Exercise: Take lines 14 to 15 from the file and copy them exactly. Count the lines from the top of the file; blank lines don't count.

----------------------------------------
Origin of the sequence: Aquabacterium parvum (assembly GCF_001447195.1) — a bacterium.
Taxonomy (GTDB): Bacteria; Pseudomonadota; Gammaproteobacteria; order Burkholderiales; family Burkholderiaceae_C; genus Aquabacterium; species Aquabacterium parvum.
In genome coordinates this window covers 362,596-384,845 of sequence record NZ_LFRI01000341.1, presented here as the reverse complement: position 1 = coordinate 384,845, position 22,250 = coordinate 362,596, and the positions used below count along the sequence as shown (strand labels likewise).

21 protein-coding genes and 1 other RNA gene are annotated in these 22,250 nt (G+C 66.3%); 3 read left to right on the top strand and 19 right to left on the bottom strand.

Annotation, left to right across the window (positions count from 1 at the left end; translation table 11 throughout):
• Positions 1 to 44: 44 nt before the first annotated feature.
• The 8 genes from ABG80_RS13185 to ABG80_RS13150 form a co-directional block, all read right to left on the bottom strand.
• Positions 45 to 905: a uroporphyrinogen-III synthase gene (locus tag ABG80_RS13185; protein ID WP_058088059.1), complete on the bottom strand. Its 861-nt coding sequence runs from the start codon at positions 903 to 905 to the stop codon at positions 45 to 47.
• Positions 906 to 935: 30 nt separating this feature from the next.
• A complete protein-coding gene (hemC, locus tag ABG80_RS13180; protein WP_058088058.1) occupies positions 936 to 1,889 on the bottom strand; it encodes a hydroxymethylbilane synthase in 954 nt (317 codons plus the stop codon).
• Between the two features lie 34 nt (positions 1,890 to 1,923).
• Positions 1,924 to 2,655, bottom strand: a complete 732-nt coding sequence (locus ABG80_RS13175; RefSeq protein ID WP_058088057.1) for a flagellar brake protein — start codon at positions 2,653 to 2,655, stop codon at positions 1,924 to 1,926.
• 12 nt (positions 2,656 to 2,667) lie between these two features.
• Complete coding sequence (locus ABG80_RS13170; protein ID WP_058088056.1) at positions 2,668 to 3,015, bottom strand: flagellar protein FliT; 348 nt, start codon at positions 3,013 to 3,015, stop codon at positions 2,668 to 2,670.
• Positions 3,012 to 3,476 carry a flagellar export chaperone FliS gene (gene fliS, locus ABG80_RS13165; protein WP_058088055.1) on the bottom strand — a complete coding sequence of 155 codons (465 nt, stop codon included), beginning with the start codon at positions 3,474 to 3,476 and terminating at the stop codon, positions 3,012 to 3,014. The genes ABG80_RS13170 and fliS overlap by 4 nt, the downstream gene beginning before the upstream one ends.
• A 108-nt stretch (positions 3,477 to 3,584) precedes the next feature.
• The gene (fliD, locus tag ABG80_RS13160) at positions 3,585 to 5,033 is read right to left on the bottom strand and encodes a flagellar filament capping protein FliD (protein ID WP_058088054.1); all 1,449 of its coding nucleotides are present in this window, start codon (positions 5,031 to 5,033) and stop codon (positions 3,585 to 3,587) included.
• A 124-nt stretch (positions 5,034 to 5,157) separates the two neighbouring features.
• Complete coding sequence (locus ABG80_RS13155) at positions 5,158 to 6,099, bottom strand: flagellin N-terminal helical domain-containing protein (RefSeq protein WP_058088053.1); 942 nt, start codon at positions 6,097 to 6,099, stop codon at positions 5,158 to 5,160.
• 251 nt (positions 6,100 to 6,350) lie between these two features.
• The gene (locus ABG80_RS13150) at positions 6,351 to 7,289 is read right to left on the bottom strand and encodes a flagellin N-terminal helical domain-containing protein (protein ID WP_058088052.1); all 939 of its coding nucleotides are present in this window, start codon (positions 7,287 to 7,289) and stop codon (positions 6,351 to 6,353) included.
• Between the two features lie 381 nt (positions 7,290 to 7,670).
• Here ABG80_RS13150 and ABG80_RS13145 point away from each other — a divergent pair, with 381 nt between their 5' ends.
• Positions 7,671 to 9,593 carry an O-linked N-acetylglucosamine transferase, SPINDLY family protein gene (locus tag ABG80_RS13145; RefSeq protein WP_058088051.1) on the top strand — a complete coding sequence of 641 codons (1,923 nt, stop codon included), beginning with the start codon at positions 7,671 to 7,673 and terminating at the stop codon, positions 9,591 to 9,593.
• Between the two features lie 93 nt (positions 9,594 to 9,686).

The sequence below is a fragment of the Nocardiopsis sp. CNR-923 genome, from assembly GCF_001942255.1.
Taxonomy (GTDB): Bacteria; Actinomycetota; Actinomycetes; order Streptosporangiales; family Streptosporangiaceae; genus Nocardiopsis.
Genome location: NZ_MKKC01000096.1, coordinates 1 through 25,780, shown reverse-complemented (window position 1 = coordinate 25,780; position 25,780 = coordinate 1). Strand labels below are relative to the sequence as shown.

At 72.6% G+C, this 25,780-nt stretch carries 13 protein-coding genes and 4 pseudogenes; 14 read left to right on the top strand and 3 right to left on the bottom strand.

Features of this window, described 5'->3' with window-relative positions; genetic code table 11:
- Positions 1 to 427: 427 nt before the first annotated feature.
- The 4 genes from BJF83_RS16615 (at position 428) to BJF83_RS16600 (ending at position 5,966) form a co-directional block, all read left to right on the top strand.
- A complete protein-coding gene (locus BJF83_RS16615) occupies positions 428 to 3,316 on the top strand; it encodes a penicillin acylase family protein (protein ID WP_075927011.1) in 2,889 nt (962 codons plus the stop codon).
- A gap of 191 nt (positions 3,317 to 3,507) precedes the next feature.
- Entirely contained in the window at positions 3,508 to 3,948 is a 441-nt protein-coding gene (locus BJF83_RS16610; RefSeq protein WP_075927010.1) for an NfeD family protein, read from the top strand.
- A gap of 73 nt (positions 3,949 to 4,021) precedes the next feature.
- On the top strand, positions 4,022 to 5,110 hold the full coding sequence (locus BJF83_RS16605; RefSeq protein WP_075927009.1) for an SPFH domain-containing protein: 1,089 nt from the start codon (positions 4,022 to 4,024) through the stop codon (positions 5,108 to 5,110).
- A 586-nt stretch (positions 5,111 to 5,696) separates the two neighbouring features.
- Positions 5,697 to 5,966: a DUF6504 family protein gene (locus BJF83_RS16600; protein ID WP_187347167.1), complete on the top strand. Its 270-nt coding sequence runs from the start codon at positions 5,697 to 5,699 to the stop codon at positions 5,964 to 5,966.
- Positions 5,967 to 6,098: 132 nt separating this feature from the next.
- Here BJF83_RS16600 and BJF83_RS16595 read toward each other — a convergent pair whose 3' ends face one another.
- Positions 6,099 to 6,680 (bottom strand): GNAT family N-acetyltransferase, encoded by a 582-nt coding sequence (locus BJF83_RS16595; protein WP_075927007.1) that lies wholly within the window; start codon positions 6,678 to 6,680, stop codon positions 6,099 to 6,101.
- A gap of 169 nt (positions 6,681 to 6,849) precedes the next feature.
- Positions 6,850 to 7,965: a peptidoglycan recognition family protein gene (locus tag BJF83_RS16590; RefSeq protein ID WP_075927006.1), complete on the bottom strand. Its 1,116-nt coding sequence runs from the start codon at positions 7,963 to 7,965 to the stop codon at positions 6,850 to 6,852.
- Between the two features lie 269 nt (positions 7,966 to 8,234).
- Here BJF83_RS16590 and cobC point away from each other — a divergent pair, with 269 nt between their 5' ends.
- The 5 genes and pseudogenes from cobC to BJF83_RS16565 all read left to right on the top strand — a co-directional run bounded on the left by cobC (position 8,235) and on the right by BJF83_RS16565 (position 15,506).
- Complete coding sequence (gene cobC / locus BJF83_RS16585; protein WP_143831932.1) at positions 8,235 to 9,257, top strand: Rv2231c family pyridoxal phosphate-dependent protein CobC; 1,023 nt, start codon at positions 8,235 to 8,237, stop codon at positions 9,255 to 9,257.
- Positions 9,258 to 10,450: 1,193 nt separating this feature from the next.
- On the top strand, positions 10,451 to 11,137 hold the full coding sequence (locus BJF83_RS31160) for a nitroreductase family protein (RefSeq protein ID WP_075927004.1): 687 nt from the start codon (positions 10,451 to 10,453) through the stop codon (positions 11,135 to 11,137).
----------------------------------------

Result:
• Complete coding sequence (locus ABG80_RS13170; protein ID WP_058088056.1) at positions 2,668 to 3,015, bottom strand: flagellar protein FliT; 348 nt, start codon at positions 3,013 to 3,015, stop codon at positions 2,668 to 2,670.
• Positions 3,012 to 3,476 carry a flagellar export chaperone FliS gene (gene fliS, locus ABG80_RS13165; protein WP_058088055.1) on the bottom strand — a complete coding sequence of 155 codons (465 nt, stop codon included), beginning with the start codon at positions 3,474 to 3,476 and terminating at the stop codon, positions 3,012 to 3,014. The genes ABG80_RS13170 and fliS overlap by 4 nt, the downstream gene beginning before the upstream one ends.